Three steps to high-performing lactating sows

Published: 2021-12-07

How an optimal feeding strategy maximises milk production for healthy piglets

Sow milk production and piglet mortality are prime concerns during farrowing and lactation. From the moment the sow enters the farrowing unit, a robust feed management strategy is a must to ensure the productivity and performance of the sow and her litter.

Farmers should keep an eye on three factors in particular. Sow weight loss must be kept to a minimum, particularly loss of back fat. The time since the last feeding should be as short as possible at the onset of farrowing. And a high level of feed hygiene is essential at all times.

During this demanding period in a sow’s life, increased feed intake is the bottom line.

Written by:
Ganna Kirianova
Nutritionist, swine
​+45  2981 0171

Maintaining back fat

Back fat thickness is both a sure indicator of sow body condition and a precondition for high milk production. Sows that lose a lot of weight during lactation are at risk of producing fewer piglets in the next cycle. To avoid this scenario, farmers should aim for back fat thickness of 14 to 17 mm at the time of farrowing and 13 to 16 mm at weaning. The goal is that 90% of sows should have an average body condition score.

Maintaining back fat

For the piglets, the amount and composition of the milk is critical to their growth and development in preparation for the transition to solid feed.

In Denmark, well-managed feeding is one of the reasons why average live births per litter have increased since 2011 (figure 1). For sows that meet the criteria for average body condition, a daily feed allowance of 3.4kg is recommended on entering the farrowing unit. This should be reduced to 3kg/day around two days before farrowing is expected. 

regular feeding intervals

Regular feeding intervals

Feeding should take place at equal intervals three to four times a day. By ensuring stable blood glucose levels, this minimises the number of stillborn piglets and the need for farrowing assistance. According to a 2017 study by Theil et al, the longer the time since the last feeding, the longer the farrowing time and the higher the risk of piglet mortality (figure 2 and 3).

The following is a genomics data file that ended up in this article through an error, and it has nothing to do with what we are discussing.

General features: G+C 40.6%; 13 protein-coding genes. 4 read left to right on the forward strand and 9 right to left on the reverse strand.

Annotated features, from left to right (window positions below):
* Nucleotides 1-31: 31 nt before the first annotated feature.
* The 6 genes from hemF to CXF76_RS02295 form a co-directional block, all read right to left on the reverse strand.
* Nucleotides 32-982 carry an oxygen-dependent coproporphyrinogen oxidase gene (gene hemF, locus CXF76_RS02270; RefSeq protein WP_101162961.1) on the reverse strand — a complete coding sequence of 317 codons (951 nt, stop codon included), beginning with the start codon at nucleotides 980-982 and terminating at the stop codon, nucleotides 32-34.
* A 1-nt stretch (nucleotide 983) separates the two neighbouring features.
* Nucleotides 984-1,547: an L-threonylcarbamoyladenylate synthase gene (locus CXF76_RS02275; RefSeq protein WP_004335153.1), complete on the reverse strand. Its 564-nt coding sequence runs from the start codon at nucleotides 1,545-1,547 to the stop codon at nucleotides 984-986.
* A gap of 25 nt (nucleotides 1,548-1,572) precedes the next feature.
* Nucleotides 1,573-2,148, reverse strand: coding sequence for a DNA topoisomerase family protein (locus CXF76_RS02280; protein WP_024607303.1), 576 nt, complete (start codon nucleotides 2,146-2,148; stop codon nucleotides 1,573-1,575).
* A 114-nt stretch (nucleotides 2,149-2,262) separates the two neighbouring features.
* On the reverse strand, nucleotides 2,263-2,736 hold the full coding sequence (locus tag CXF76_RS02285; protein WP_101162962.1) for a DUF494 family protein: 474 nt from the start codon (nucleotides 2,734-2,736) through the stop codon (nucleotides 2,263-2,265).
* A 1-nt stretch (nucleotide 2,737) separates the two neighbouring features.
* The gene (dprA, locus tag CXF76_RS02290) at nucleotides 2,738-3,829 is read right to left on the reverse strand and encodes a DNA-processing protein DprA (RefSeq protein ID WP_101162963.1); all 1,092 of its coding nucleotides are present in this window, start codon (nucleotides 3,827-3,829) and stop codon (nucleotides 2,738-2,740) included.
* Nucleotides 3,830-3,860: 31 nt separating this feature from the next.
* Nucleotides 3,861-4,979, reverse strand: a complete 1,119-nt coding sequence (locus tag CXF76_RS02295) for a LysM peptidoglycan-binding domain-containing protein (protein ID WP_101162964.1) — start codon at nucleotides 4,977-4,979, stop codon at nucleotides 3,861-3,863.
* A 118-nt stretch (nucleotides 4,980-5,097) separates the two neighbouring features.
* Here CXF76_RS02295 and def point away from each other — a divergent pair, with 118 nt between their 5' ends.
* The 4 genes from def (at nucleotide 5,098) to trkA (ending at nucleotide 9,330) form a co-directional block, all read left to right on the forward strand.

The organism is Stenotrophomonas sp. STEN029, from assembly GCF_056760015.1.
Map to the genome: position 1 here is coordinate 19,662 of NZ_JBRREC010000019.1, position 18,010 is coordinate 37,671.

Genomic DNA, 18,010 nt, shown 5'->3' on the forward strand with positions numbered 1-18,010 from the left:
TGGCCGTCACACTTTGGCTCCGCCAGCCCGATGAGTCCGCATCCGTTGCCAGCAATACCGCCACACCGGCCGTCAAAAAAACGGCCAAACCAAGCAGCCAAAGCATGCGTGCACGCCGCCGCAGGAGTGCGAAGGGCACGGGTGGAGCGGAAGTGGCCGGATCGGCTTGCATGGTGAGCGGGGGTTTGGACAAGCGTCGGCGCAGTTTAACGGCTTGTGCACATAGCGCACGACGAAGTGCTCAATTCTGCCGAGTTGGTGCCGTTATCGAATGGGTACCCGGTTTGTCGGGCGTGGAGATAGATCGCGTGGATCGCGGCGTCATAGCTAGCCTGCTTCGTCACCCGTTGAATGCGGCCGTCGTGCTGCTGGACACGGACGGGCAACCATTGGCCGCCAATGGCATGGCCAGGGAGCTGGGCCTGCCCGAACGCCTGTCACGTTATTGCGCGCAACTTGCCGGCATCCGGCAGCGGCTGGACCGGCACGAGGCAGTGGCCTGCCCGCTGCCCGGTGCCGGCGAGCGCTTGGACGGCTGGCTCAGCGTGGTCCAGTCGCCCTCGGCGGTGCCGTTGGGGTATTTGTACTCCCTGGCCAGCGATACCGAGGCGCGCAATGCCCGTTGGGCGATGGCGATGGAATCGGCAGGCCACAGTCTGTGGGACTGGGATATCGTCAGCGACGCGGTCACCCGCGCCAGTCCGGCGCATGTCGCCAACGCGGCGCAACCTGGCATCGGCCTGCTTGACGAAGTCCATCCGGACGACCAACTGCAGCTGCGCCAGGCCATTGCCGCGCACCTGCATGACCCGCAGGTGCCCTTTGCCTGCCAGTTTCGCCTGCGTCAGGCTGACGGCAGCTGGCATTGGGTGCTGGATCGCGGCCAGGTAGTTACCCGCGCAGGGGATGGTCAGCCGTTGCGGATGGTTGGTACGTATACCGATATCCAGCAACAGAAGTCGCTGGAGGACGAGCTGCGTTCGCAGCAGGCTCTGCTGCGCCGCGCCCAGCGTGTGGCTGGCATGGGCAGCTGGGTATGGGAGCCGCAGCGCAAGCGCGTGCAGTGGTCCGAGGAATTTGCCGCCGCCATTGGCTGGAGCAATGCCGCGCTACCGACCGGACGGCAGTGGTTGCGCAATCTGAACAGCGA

good hygiene

Figure 1. Number of liveborn piglets per litter on Danish farms from 2011 to 2020.
Source: Notat 2115 (240621), SEGES

Figure 2. Farrowing takes longer when the time since the last feeding increases (Theil et al., 2017).

Stillborn %
Figure 3. A longer farrowing time results in higher piglet mortality (Theil et al., 2017).

During lactation, feeding starts at 3kg a day and should be increased by 0.2 to 0.5kg a day, depending on the feed intake pattern of the individual sow. The daily feed allowance should then be adjusted by a further 0.2kg in the second half of the lactation period. Sows typically reach their peak milk yield at around day 16. At this stage, the feed allowance should be adjusted based on the condition of the sow and the number of suckling piglets in the litter. 

Figure 4 shows the recommended daily feed allowance for a sow in average body condition with 14 piglets over the lactation period. An average daily feed intake of 6 to 7kg during lactation is sufficient to ensure good production results.

Figure 4. Average daily feed allowance for a lactating sow with 14 piglets.
Source: DanBred Feeding Manual

An eye on hygiene

Hygienic feeding management is of utmost importance in the farrowing unit. If the sows have not emptied the troughs after each feeding, the troughs must be cleaned. Leftover feed provides the perfect conditions for unwanted bacterial growth, which can lead to sickness. Farmers may then skip a feeding to ensure the sows have regained their appetite for the next one. Uneaten feed may also be a sign that a sow is ill and needs treatment.

Daily checks of the water supply are equally important. A lactating sow needs approximately 35 to 50 litres of water a day to ensure sufficient milk production. To facilitate this, the drinking nipple must be able to release four litres a minute. 

A well-balanced feed is, of course, the foundation of success. Soluble and insoluble fibres are important to maintain gut health, and all needs for protein, vitamins and micro-minerals must be met in full. Follow the standard recommendation in table 1, and you’re off to a promising start.

Table 1. Standard recommendation for the nutrient content of feed for lactating sows in a temperate climate zone.
Source: DanBred Feeding Manual

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